Most Enigmatic locations in the World
Everyone knows about the Grand Canyon, the White House, and Ellis Island – but how many people have heard of Michigan’s Oak Alley Plantation or Ohio’s Antioch College? America may be one of the most well-known countries in the world, but it hides countless secrets that we all should experience – or at least read about in blogs like this one! Here are 7 Most Enigmatic locations in the World that will leave you dumbfounded.
1. The Door to Hell
This site is located about half a mile from Darvaza in Turkmenistan, and is currently on fire. The hole’s diameter is roughly 37 feet and extends more than 100 feet into the ground. This crater, dubbed The Door to Hell, was formed when geologists attempted to extract gas and set off an underground explosion. Although they knew that there was a risk of it igniting, they didn’t believe it would burn for so long or be so large. The hole burns on today despite its creators’ best efforts; since lighting it they have tried numerous times to put out the flames but all of their attempts have failed.
2. House on the Rock
Located outside of Spring Green, Wisconsin is a bizarre piece of art called House on The Rock. Nestled within 28 acres of trees and gardens, It seems to be like an amusement park ride come to life. There are crazy ramps, twisting tunnels and ladders leading up to nowhere. House on The Rock’s design was influenced by Alex Jordan Junior’s trip through Europe during World War II. There he found inspiration from small Greek island villages. Inside each room contains a scene like Alice in Wonderland and oversized furniture. The furniture includes an eight-foot high rocking chair weighing 10 tons Visitors are welcome from May through October for tours offered every hour on weekends.
3. Cahokia Mounds
It is one of America’s most significant ancient monuments and a UNESCO World Heritage Site, yet Cahokia Mounds near Collinsville, Illinois remains one of America’s greatest archaeological mysteries. In fact, it was built so long ago, we don’t even know who did it. The site is a sprawling collection of earthen mounds and wooden structures thought to have been used as ceremonial gathering places or to house temples around AD 700. But no one knows exactly what they were used for or by whom…or why they abruptly vanished almost as quickly as they appeared; leaving only remnants behind.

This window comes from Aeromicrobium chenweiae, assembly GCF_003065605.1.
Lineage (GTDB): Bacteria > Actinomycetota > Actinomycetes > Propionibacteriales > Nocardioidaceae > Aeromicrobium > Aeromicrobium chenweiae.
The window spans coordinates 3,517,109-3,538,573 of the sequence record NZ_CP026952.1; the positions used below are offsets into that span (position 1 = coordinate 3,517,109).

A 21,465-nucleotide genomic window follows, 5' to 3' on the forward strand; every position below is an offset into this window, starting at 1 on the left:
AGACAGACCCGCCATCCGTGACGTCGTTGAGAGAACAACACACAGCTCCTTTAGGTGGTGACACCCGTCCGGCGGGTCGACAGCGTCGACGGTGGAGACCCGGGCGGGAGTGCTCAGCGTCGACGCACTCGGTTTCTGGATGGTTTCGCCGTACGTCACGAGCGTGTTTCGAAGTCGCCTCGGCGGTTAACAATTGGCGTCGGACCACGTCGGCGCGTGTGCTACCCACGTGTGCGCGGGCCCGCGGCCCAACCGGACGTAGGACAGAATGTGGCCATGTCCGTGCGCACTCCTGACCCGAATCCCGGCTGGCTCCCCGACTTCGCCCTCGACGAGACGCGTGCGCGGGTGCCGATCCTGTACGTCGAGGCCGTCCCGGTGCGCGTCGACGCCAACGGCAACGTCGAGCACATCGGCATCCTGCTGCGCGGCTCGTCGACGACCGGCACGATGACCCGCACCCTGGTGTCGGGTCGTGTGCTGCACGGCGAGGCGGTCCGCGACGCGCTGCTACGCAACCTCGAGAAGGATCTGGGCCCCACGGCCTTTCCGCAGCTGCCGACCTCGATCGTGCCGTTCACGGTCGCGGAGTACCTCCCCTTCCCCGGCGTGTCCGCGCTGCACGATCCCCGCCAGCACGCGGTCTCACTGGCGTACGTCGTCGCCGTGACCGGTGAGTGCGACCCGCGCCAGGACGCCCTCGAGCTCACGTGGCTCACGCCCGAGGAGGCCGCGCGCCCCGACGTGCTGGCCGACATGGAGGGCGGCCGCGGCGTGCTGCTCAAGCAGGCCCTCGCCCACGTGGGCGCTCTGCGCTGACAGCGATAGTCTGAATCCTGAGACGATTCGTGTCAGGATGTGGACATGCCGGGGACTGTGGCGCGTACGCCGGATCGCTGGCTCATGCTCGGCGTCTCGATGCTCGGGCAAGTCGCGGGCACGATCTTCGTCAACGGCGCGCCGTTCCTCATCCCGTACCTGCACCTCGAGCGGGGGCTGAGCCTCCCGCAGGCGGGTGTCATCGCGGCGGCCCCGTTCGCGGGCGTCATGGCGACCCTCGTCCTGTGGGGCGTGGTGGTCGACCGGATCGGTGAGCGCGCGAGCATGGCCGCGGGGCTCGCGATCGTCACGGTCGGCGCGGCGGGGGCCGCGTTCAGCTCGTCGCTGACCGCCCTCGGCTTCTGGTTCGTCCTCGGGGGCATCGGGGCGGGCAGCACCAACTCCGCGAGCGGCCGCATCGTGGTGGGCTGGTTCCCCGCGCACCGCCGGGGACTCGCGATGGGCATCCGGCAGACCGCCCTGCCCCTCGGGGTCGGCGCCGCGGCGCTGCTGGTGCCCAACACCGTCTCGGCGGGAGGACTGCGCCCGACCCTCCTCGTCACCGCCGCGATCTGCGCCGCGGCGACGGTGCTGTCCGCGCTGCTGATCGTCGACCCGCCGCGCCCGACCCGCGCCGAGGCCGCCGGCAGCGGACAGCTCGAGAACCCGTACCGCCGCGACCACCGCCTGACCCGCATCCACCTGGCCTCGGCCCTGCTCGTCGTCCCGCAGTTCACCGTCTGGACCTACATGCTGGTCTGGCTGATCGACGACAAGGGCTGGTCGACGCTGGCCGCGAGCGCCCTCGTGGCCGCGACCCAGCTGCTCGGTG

4. Aokigahara Forest
Aokigahara Forest is a dense forest located at the base of Mount Fuji, Japan. The Japanese refer to it as Jukai or Sea of Trees and for years there have been reports of people who go missing here. Aokigahara Forest is a hotbed for suicide: Since 1959 over 500 people have died there by suicide. Why would someone choose to end their life in a forest?
5. Village of Oak Island
The most notorious Oak Island mystery is a tale of money, pirates and holes. Since 1795 people have searched for treasure believed to be buried on an island off Nova Scotia, Canada. Theories abound about what exactly might be hidden at the bottom of a deep pit on Oak Island—pirate treasure, Captain Kidd’s lost stash or even Noah’s Ark. Research is going for more than 200 years. Still has actually managed to pull anything out from under all those layers of earth. So far, this mysterious hole has claimed five lives.Excavations continue because there may just be something there…or someone believes they have something big enough to risk yet another loss.
One of England’s greatest mysteries and one of its most-visited sites, Stonehenge is a circle of monolithic stones dating back to 2500 BC. No one is entirely sure what it was used for, but archaeologists suspect religious rituals related to astronomical phenomena. The site continues to be shrouded in mystery—as recently as 2008, new discoveries led scholars to believe Stonehenge may have originally been an oak tree. The circle has also gained notoriety from ancient prophecies and time travel novels like H.G. Wells’ The Time Machine. If only they knew how accurate those stories would prove to be…
7. Anomaly Zone
The Anomaly Zone is a region where electromagnetic interference is known to occur. Although its origins are not entirely clear, many speculate that it may be related to nearby underground military operations. This theory stems from notable ghost towns and abandoned mines found within close proximity of it. Still there have been no specific links drawn between these locations and other Anomaly Zones. Due to public interest, however, exploration permits are occasionally granted for limited periods of time by various state governments. The Utah Anomaly Zone, commonly referred to as The Great Salt Lake Desert (despite being over 1,000 feet above sea level). Its currently one of only four such permits ever granted within U.S.